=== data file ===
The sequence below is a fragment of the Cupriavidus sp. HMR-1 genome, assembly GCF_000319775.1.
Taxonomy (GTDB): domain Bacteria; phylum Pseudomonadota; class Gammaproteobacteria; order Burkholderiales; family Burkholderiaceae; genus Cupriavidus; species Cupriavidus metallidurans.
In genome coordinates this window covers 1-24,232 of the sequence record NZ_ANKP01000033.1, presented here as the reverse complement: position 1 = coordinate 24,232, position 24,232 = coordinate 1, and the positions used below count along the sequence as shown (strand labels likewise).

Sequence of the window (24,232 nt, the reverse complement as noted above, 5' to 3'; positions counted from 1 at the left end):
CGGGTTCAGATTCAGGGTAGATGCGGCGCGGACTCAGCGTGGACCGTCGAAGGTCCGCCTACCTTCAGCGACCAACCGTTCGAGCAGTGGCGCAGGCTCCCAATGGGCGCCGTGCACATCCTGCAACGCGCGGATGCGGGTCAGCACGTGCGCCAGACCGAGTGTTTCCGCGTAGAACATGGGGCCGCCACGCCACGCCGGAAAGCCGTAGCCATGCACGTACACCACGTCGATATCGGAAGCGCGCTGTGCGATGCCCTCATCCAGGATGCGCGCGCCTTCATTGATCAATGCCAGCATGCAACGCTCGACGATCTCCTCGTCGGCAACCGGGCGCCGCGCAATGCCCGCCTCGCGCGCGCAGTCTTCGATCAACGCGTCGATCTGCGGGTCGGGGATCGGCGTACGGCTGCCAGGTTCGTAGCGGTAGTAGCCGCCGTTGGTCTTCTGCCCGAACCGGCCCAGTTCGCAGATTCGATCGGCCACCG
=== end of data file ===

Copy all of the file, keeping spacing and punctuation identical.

The sequence below is a fragment of the Cupriavidus sp. HMR-1 genome, assembly GCF_000319775.1.
Taxonomy (GTDB): domain Bacteria; phylum Pseudomonadota; class Gammaproteobacteria; order Burkholderiales; family Burkholderiaceae; genus Cupriavidus; species Cupriavidus metallidurans.
In genome coordinates this window covers 1-24,232 of the sequence record NZ_ANKP01000033.1, presented here as the reverse complement: position 1 = coordinate 24,232, position 24,232 = coordinate 1, and the positions used below count along the sequence as shown (strand labels likewise).

Sequence of the window (24,232 nt, the reverse complement as noted above, 5' to 3'; positions counted from 1 at the left end):
CGGGTTCAGATTCAGGGTAGATGCGGCGCGGACTCAGCGTGGACCGTCGAAGGTCCGCCTACCTTCAGCGACCAACCGTTCGAGCAGTGGCGCAGGCTCCCAATGGGCGCCGTGCACATCCTGCAACGCGCGGATGCGGGTCAGCACGTGCGCCAGACCGAGTGTTTCCGCGTAGAACATGGGGCCGCCACGCCACGCCGGAAAGCCGTAGCCATGCACGTACACCACGTCGATATCGGAAGCGCGCTGTGCGATGCCCTCATCCAGGATGCGCGCGCCTTCATTGATCAATGCCAGCATGCAACGCTCGACGATCTCCTCGTCGGCAACCGGGCGCCGCGCAATGCCCGCCTCGCGCGCGCAGTCTTCGATCAACGCGTCGATCTGCGGGTCGGGGATCGGCGTACGGCTGCCAGGTTCGTAGCGGTAGTAGCCGCCGTTGGTCTTCTGCCCGAACCGGCCCAGTTCGCAGATTCGATCGGCCACCG